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  • evaluation

    Posted by isra on December 10, 2015 at 7:44 am

    hi all 

    can you please evaluate my formula for heavy duty kitchen degreaser

    RobertG replied 7 years, 1 month ago 5 Members · 10 Replies
  • 10 Replies
    • RobertG

      Member
      December 21, 2015 at 4:43 am

      If Stepan has the NaOH listed as “neutralizer”, then I’m guessing it was either their mistake or they had something in there that needed neutralizing that when you modified the formula you left out.  Amine oxide surfactants because they’re made under alkaline conditions tend to come in slightly alkaline IME.  I agree with the others that you don’t have enough NaOH to work as a caustic cleaner, but “too much” for anything else I can see.  Also that if this is for direct application as on a mop or from a spray bottle, to then be wiped off without rinsing, it has too much surfactant.  The limonene looks like too little to be a solvent, too much to be a preservative or perfume, although if it’s the only preservative it may not be enough!

    • ozgirl

      Member
      December 13, 2015 at 9:35 pm

      If it is going to be a ready to use then you can use much less surfactant. The Stepan formula is for a concentrated product.

    • Belassi

      Member
      December 13, 2015 at 4:24 pm

      @isra: It depends what the NaOH is being used for. At 1.4% it looks far too small an amount to be the active cleaning agent (I’m thinking about oven cleaners which are typically very caustic and the action is basically a saponification reaction converting the baked-on grease into soap). But as a pH adjuster why end up with pH11?

    • isra

      Member
      December 13, 2015 at 6:06 am

      thank you all

      it would be sold ready to use product
    • Belassi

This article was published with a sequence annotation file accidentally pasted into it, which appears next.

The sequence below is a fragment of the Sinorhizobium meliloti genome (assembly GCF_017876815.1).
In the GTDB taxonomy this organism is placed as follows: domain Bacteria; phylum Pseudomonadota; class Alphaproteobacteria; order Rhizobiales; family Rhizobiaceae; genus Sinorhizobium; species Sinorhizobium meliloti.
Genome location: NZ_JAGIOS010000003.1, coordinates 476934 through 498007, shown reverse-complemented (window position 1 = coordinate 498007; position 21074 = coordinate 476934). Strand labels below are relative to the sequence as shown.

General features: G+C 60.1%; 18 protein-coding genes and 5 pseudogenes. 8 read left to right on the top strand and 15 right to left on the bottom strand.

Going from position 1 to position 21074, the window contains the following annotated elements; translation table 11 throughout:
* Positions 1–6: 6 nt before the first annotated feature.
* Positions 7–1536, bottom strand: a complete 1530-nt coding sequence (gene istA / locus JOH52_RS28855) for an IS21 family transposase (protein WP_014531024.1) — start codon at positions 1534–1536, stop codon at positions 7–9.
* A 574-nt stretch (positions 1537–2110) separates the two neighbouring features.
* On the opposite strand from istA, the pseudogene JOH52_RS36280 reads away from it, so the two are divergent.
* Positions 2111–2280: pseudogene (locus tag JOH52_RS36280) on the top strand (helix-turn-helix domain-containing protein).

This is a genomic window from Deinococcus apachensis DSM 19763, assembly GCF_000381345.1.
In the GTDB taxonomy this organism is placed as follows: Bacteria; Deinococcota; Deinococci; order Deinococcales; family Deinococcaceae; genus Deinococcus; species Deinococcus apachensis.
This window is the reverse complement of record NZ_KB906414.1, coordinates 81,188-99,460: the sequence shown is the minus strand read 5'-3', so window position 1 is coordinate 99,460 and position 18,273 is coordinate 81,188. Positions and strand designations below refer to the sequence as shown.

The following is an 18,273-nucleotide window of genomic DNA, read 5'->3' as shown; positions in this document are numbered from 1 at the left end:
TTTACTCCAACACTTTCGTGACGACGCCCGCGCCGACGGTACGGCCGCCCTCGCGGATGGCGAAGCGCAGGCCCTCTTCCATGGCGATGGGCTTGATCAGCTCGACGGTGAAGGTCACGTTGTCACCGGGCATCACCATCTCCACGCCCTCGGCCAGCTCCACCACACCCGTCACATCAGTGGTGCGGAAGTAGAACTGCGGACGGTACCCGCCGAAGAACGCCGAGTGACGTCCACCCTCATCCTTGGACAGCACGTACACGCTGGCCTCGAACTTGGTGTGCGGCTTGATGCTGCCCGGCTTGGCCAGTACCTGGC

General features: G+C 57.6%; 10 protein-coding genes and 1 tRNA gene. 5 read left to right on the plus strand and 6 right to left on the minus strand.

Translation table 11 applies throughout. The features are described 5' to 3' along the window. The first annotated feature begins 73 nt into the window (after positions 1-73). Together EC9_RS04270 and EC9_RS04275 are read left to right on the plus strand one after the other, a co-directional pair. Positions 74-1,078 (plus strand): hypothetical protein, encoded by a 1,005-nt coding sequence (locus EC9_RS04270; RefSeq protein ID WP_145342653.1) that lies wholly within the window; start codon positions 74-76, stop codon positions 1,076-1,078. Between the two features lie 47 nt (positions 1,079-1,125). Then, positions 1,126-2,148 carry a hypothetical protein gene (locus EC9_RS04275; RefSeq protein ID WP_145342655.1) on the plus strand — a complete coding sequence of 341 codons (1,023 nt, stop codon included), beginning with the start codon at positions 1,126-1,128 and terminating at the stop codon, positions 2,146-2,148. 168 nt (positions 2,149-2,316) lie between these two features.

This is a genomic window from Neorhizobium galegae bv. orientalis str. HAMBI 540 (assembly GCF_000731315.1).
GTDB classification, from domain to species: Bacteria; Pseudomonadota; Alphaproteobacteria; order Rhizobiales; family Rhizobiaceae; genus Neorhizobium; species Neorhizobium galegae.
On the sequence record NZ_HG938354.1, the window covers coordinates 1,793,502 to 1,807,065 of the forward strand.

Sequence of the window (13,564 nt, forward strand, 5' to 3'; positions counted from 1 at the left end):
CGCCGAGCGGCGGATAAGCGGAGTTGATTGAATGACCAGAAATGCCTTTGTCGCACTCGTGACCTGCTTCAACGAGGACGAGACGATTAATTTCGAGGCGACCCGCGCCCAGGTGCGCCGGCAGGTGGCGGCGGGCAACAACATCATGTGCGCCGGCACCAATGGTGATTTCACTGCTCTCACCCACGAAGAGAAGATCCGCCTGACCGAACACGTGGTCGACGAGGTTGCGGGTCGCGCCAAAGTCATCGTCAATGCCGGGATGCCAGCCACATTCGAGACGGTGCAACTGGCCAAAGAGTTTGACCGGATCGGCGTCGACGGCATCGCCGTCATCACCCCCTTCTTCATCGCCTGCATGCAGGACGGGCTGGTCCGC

Member
      December 11, 2015 at 2:21 am

      At pH11 it will saponify grease so yes, it should work fine, but you’d need to use hand protection of course.

    • ozgirl

      Member
      December 10, 2015 at 10:27 pm

      It is definitely looks like an ok starting formula. I personally would swap the sodium hydroxide with a chelating agent such as EDTA or a different alkaline salts such as sodium carbonate or similar

      Is this going to be sold as a concentrate or a ready to use product?

    • Chemist77

      Member
      December 10, 2015 at 9:08 am

      Depends on your targeted final pH. 

    • isra

      Member
      December 10, 2015 at 8:49 am

      thank you

      i don’t have that much experience 

      no my formula is not thick so much and yes i faced difficulty solublize limonene
      the final pH is around 11
      it is a modified formula from a formula from stepan company
      do you advice to remove sodium hydroxide or reduse its quantity? 
    • Chemist77

      Member
      December 10, 2015 at 8:34 am

      OK is your formulation that much thick that you have to use 10% of xylene sulfonate, or you having difficulty to solubilize limonene. I see sodium hydroxide, whats the final pH of your formula and did you check other such formulations and their parameters to see if you are close to them or too wayward??? Sodium hydroxide here seems to be more of a pH adjuster as I don’t see anything that is being neutralized here. 

      Just compare your formula and its ingredients with those available online as starters. 
    • isra

      Member
      December 10, 2015 at 8:17 am

      yes sure i will do it 

      but i want your opinion :)
    • Chemist77

      Member
      December 10, 2015 at 8:03 am

      The best evaluation would be by putting it into use and see how it cleans and de-greases. 

    Ation item #
    6 surfactant myristamine oxide 1
    1.4 neutralizer sodium hydroxide 2
    10 hydrotop SXS 3
    75.6 diluent purified water 4
    2 solvent Dlimonen 5
    q.s fragrance  perfume 6
    5 emylsifing agent alcohol ethoxylate 7 EO  7